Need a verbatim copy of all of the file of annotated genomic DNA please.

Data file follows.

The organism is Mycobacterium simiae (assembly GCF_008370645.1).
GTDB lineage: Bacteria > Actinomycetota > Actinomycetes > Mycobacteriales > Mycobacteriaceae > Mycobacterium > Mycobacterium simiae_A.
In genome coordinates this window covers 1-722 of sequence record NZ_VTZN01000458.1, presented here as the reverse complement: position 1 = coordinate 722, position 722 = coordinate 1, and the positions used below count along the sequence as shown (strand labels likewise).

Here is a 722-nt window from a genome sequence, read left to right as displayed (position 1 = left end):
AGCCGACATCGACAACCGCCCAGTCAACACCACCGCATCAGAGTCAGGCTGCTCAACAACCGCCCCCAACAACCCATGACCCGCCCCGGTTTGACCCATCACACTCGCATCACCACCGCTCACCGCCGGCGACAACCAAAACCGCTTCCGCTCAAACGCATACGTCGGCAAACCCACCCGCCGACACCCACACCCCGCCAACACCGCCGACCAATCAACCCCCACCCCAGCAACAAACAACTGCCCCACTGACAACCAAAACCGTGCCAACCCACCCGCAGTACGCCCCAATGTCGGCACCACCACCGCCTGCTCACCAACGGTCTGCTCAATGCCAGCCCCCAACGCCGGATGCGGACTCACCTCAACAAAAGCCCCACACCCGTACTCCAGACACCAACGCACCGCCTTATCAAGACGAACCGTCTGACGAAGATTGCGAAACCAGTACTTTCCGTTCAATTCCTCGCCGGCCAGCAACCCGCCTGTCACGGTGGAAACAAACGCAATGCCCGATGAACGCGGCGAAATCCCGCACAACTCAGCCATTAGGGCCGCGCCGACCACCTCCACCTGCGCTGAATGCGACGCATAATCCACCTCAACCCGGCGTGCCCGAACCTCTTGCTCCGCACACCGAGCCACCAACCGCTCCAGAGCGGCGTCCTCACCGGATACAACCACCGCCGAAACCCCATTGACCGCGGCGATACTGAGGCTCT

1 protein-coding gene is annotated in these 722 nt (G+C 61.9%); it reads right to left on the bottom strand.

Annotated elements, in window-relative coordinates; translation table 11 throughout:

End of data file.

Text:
The organism is Mycobacterium simiae (assembly GCF_008370645.1).
GTDB lineage: Bacteria > Actinomycetota > Actinomycetes > Mycobacteriales > Mycobacteriaceae > Mycobacterium > Mycobacterium simiae_A.
In genome coordinates this window covers 1-722 of sequence record NZ_VTZN01000458.1, presented here as the reverse complement: position 1 = coordinate 722, position 722 = coordinate 1, and the positions used below count along the sequence as shown (strand labels likewise).

Here is a 722-nt window from a genome sequence, read left to right as displayed (position 1 = left end):
AGCCGACATCGACAACCGCCCAGTCAACACCACCGCATCAGAGTCAGGCTGCTCAACAACCGCCCCCAACAACCCATGACCCGCCCCGGTTTGACCCATCACACTCGCATCACCACCGCTCACCGCCGGCGACAACCAAAACCGCTTCCGCTCAAACGCATACGTCGGCAAACCCACCCGCCGACACCCACACCCCGCCAACACCGCCGACCAATCAACCCCCACCCCAGCAACAAACAACTGCCCCACTGACAACCAAAACCGTGCCAACCCACCCGCAGTACGCCCCAATGTCGGCACCACCACCGCCTGCTCACCAACGGTCTGCTCAATGCCAGCCCCCAACGCCGGATGCGGACTCACCTCAACAAAAGCCCCACACCCGTACTCCAGACACCAACGCACCGCCTTATCAAGACGAACCGTCTGACGAAGATTGCGAAACCAGTACTTTCCGTTCAATTCCTCGCCGGCCAGCAACCCGCCTGTCACGGTGGAAACAAACGCAATGCCCGATGAACGCGGCGAAATCCCGCACAACTCAGCCATTAGGGCCGCGCCGACCACCTCCACCTGCGCTGAATGCGACGCATAATCCACCTCAACCCGGCGTGCCCGAACCTCTTGCTCCGCACACCGAGCCACCAACCGCTCCAGAGCGGCGTCCTCACCGGATACAACCACCGCCGAAACCCCATTGACCGCGGCGATACTGAGGCTCT

1 protein-coding gene is annotated in these 722 nt (G+C 61.9%); it reads right to left on the bottom strand.

Annotated elements, in window-relative coordinates; translation table 11 throughout: